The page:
#tb: wish you were 6 again.

The following was written in 2010; nothing has been changed. Like what you’ve read? Enjoy my #tb (throwback) blog series as I count down the days until my second book, How to Make Lemonade, is released on December 2nd!


Wednesday, May 5, 2010

Today, The Frisky asked me to talk to a little girl. Well, I don’t like children. Sorry about that one. Anyway, The Frisky knows me too well and installed a backup plan—”think about your younger self.” Not to get too John Mayer on you all, but …”oh make me a red cape, I wanna be six again…” I remember many things about my younger years, and decided to channel the young Miss Holly Ann. So I’m writing her a letter (I’m really into letters these days). Here goes:

Dear Miss Holly Polly Doodle All Day (that’s what grandma will always call you),

I’m guessing you’re a big girl now, straight out of kindergarten, moving onto first grade. Your biggest worries have been visits to Ruth’s (her Frenched eggs aren’t like mom and dad’s) and eating tiny yellow flowers with Dylan. Right now, Ruth’s daughter is the coolest girl in the world—she has every Barbie accessory you could ever want and one of those clear phones that lights up when boys call.

Never forget these moments.

You will always pretend to grow up; playing house, wishing to be a mom, wanting to be an architect even. Stay as young as you can, for as long as you can.

You will beg your parents to have more kids so you can have brothers and sisters; one day you’ll be thankful for being an only child. Until then, your cat Lucky will serve as your playmate.

In second grade, you’ll have your first crush. He’s a tool. At this point in your life, dolls and slumber parties are waaaayyy more important. In the seventh grade, you’ll struggle to fit in at school. You will try out for the dance team and get your first taste at failure.

However, the following year, you try again and learn the feel of success. You will move onto high school—people will tell you it’s the best time of your life. Do not limit yourself. And don’t study so much. It is in high school, you will find your path in life—writing.

You will find expression and leadership skills through dance and through words, although not everyone will appreciate your mouth.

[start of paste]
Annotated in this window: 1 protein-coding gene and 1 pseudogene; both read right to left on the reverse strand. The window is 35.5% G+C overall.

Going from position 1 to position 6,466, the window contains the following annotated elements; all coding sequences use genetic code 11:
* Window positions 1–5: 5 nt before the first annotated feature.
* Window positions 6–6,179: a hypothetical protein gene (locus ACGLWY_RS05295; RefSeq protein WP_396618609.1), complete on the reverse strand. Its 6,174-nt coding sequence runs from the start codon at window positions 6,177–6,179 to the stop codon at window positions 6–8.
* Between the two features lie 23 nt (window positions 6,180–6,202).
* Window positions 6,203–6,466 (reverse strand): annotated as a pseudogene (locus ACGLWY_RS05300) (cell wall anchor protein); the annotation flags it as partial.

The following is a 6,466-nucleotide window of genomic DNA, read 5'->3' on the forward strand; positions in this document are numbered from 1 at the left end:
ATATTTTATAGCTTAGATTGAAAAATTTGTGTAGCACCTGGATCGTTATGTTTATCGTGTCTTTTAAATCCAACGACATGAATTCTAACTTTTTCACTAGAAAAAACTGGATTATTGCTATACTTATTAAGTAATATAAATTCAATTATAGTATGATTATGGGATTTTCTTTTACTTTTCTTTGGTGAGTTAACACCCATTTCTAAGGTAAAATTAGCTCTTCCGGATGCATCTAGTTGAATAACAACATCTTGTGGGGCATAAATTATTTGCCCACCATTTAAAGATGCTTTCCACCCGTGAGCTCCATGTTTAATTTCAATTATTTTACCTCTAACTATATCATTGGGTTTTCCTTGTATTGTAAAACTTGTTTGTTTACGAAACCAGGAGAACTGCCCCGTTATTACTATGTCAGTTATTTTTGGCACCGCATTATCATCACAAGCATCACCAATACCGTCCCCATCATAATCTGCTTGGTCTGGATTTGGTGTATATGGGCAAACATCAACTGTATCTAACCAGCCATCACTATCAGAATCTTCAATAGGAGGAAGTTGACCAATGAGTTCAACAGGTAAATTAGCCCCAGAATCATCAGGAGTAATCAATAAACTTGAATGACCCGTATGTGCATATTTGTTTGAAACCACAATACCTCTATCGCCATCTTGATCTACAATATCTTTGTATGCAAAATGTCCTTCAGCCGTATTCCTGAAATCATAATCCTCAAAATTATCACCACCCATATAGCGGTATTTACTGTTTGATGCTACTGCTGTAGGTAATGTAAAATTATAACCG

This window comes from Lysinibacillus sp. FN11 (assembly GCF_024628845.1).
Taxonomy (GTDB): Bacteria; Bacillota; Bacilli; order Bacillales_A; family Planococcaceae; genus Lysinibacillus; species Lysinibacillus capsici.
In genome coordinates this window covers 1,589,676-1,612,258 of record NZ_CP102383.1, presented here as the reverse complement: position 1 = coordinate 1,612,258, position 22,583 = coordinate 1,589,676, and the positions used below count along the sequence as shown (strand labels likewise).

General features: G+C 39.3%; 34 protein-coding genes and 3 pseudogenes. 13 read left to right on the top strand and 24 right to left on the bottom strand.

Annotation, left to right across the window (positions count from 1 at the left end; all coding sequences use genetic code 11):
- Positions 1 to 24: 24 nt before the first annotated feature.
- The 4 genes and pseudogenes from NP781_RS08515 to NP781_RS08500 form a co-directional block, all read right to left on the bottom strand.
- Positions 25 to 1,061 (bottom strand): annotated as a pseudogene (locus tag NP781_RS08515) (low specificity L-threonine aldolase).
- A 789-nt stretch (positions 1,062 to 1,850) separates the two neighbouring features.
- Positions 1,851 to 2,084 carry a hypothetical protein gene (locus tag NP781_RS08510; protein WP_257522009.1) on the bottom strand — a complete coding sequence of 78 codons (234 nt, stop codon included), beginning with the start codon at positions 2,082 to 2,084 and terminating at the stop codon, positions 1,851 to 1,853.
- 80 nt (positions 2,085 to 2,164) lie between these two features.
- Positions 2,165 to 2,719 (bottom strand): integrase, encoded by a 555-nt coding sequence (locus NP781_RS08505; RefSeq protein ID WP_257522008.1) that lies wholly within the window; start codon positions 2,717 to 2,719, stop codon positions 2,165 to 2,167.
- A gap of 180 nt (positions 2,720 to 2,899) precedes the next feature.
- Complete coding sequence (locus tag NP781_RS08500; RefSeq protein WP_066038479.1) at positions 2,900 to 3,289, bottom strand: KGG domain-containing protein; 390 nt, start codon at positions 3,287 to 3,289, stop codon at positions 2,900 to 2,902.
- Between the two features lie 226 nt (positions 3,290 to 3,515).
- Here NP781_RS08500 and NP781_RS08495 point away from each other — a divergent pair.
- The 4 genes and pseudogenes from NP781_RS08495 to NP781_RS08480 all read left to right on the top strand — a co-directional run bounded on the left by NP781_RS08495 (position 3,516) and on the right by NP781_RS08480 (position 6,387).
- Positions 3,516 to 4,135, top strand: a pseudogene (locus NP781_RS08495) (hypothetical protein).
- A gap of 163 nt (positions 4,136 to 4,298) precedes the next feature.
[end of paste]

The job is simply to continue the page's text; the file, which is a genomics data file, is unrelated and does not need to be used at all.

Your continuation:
At 16, you will get your first kiss. And it will be everything you imagined it to be—fireworks. But months later, you will get dumped for the first time, by someone who didn’t give you a real chance. Months later, he will realize his mistake. You will turn him down. Never forget this moment.

After high school, you will make one of the biggest decisions of your life. You’ll leave Indiana in the dust and live in the swamplands of Louisiana. You will get homesick, but it won’t last long.

Later, you will fall in love with your best friend. He too will break your heart, by not answering your calls, and simply dating someone else. You will never talk to him again. Always stay strong.

You will be asked to write a relationship column for LSU, even though you have no real successes in love or sex. People will write you hate mail. You will learn more about yourself and your friends in these years.

You will dye your light blond hair brown. You’ll never go back.

Out of nowhere, you will go on a date with a Texan. He will wine and dine you; you will carve your initials into a bar that will eventually burn. You will consider moving to a new state for him because you think he is the one. He is not. He will become the source of your dating baggage for years to come. Run as fast as you can.

You will live with a man you do not know. He will be one of your best roommates. You will meet his mom while standing in your underwear. Get some respect for yourself, Missy.

A column you write will turn 300 girls against you. Although they will probably never understand your opinion, stay true to it. It is here you learn you’re not a southern belle. Well Holly, it’s okay. Southern girls aren’t always as nice as they say they are.

You will date a man with a girlfriend. You will hope for change. Learning the hard way, he will not change. You will bash him publicly in a column. Relish this moment.

During your last semester in college, you will cross off a goal by bartending. It will be one of the best semesters you’ve had. At the bar, you’ll meet a man you date for nearly three years. Just when things are settling in, he will tell you he’s not emotionally attached. Don’t feel sad, Holly, just know he is simply not the one meant for you.

Throughout your dating life, you will question the goodness of people, you’ll wonder if fate is real. But you will never give up on people; on love.

Keep your standards high. Know that not everyone has a heart like yours. Always write. Keep dancing. Stick with your girlfriends from high school—they have your best interests at heart and they’ll listen to you cry. You will grow to be an independent woman; you’ll pay your very own bills, cook meals for your friends, and teach yourself many things, even if it is from a Dummies book.

The future may sound scary—but always know that you are surrounded with amazing people. Put yourself first. And that duck purse you like so much? I hate to say it, but it will go out of style soon.

Good luck girl!


Holly A. Phillips

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